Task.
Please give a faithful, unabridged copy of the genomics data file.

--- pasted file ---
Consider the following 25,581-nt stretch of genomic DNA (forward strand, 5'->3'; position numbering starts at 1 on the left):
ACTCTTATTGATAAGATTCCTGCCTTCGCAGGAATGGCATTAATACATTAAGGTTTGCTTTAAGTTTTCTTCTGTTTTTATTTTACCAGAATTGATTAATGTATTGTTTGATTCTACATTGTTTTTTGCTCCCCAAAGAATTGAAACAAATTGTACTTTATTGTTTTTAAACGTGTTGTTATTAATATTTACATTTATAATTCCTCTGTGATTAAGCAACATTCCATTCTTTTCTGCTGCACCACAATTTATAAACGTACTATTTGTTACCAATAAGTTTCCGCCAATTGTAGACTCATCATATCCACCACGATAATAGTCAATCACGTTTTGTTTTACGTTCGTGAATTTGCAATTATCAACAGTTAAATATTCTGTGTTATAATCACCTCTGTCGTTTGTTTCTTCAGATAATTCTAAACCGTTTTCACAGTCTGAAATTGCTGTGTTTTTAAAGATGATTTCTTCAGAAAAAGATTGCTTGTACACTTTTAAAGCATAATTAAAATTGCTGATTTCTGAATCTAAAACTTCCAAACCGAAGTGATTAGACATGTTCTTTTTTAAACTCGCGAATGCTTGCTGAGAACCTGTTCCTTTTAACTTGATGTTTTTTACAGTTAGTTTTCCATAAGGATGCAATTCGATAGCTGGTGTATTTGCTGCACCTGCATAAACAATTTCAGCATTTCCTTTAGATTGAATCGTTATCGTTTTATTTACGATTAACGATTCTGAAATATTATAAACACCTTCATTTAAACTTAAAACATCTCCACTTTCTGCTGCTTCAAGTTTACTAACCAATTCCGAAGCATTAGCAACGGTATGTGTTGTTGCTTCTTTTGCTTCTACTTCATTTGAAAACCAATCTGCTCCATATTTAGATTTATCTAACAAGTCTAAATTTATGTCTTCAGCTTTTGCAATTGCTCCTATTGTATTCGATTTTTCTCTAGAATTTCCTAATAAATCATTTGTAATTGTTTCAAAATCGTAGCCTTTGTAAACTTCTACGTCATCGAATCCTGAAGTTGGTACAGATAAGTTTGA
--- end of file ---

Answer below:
Consider the following 25,581-nt stretch of genomic DNA (forward strand, 5'->3'; position numbering starts at 1 on the left):
ACTCTTATTGATAAGATTCCTGCCTTCGCAGGAATGGCATTAATACATTAAGGTTTGCTTTAAGTTTTCTTCTGTTTTTATTTTACCAGAATTGATTAATGTATTGTTTGATTCTACATTGTTTTTTGCTCCCCAAAGAATTGAAACAAATTGTACTTTATTGTTTTTAAACGTGTTGTTATTAATATTTACATTTATAATTCCTCTGTGATTAAGCAACATTCCATTCTTTTCTGCTGCACCACAATTTATAAACGTACTATTTGTTACCAATAAGTTTCCGCCAATTGTAGACTCATCATATCCACCACGATAATAGTCAATCACGTTTTGTTTTACGTTCGTGAATTTGCAATTATCAACAGTTAAATATTCTGTGTTATAATCACCTCTGTCGTTTGTTTCTTCAGATAATTCTAAACCGTTTTCACAGTCTGAAATTGCTGTGTTTTTAAAGATGATTTCTTCAGAAAAAGATTGCTTGTACACTTTTAAAGCATAATTAAAATTGCTGATTTCTGAATCTAAAACTTCCAAACCGAAGTGATTAGACATGTTCTTTTTTAAACTCGCGAATGCTTGCTGAGAACCTGTTCCTTTTAACTTGATGTTTTTTACAGTTAGTTTTCCATAAGGATGCAATTCGATAGCTGGTGTATTTGCTGCACCTGCATAAACAATTTCAGCATTTCCTTTAGATTGAATCGTTATCGTTTTATTTACGATTAACGATTCTGAAATATTATAAACACCTTCATTTAAACTTAAAACATCTCCACTTTCTGCTGCTTCAAGTTTACTAACCAATTCCGAAGCATTAGCAACGGTATGTGTTGTTGCTTCTTTTGCTTCTACTTCATTTGAAAACCAATCTGCTCCATATTTAGATTTATCTAACAAGTCTAAATTTATGTCTTCAGCTTTTGCAATTGCTCCTATTGTATTCGATTTTTCTCTAGAATTTCCTAATAAATCATTTGTAATTGTTTCAAAATCGTAGCCTTTGTAAACTTCTACGTCATCGAATCCTGAAGTTGGTACAGATAAGTTTGA